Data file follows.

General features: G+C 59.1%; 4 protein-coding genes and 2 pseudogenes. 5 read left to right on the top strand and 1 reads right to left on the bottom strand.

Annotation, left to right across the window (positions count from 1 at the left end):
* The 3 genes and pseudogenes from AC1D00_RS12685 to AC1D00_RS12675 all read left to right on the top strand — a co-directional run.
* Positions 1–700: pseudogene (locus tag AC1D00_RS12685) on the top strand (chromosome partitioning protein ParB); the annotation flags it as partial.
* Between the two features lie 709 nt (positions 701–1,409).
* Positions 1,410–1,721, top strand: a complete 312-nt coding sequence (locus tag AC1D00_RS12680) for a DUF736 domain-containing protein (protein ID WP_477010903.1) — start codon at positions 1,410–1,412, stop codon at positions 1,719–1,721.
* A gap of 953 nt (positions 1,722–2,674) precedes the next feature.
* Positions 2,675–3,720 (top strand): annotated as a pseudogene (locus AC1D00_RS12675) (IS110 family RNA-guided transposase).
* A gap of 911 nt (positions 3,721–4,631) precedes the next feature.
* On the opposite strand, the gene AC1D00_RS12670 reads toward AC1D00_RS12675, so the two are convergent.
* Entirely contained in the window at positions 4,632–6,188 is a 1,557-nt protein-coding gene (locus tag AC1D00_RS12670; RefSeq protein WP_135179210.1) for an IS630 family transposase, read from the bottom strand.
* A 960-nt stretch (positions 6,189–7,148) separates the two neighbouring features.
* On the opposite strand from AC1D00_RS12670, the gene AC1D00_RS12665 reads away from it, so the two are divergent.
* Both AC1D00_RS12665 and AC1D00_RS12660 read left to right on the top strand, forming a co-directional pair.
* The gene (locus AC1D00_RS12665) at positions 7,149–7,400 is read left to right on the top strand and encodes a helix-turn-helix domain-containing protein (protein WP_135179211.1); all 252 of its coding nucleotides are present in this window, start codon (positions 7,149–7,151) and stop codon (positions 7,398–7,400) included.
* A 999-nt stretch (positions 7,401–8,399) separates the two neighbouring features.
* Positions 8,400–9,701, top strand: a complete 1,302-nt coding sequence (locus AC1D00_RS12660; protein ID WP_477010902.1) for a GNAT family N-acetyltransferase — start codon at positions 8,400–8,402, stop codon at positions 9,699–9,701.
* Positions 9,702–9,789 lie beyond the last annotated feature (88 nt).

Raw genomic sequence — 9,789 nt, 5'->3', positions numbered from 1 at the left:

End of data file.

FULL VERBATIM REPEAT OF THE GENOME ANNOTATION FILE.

General features: G+C 59.1%; 4 protein-coding genes and 2 pseudogenes. 5 read left to right on the top strand and 1 reads right to left on the bottom strand.

Annotation, left to right across the window (positions count from 1 at the left end):
* The 3 genes and pseudogenes from AC1D00_RS12685 to AC1D00_RS12675 all read left to right on the top strand — a co-directional run.
* Positions 1–700: pseudogene (locus tag AC1D00_RS12685) on the top strand (chromosome partitioning protein ParB); the annotation flags it as partial.
* Between the two features lie 709 nt (positions 701–1,409).
* Positions 1,410–1,721, top strand: a complete 312-nt coding sequence (locus tag AC1D00_RS12680) for a DUF736 domain-containing protein (protein ID WP_477010903.1) — start codon at positions 1,410–1,412, stop codon at positions 1,719–1,721.
* A gap of 953 nt (positions 1,722–2,674) precedes the next feature.
* Positions 2,675–3,720 (top strand): annotated as a pseudogene (locus AC1D00_RS12675) (IS110 family RNA-guided transposase).
* A gap of 911 nt (positions 3,721–4,631) precedes the next feature.
* On the opposite strand, the gene AC1D00_RS12670 reads toward AC1D00_RS12675, so the two are convergent.
* Entirely contained in the window at positions 4,632–6,188 is a 1,557-nt protein-coding gene (locus tag AC1D00_RS12670; RefSeq protein WP_135179210.1) for an IS630 family transposase, read from the bottom strand.
* A 960-nt stretch (positions 6,189–7,148) separates the two neighbouring features.
* On the opposite strand from AC1D00_RS12670, the gene AC1D00_RS12665 reads away from it, so the two are divergent.
* Both AC1D00_RS12665 and AC1D00_RS12660 read left to right on the top strand, forming a co-directional pair.
* The gene (locus AC1D00_RS12665) at positions 7,149–7,400 is read left to right on the top strand and encodes a helix-turn-helix domain-containing protein (protein WP_135179211.1); all 252 of its coding nucleotides are present in this window, start codon (positions 7,149–7,151) and stop codon (positions 7,398–7,400) included.
* A 999-nt stretch (positions 7,401–8,399) separates the two neighbouring features.
* Positions 8,400–9,701, top strand: a complete 1,302-nt coding sequence (locus AC1D00_RS12660; protein ID WP_477010902.1) for a GNAT family N-acetyltransferase — start codon at positions 8,400–8,402, stop codon at positions 9,699–9,701.
* Positions 9,702–9,789 lie beyond the last annotated feature (88 nt).

Raw genomic sequence — 9,789 nt, 5'->3', positions numbered from 1 at the left: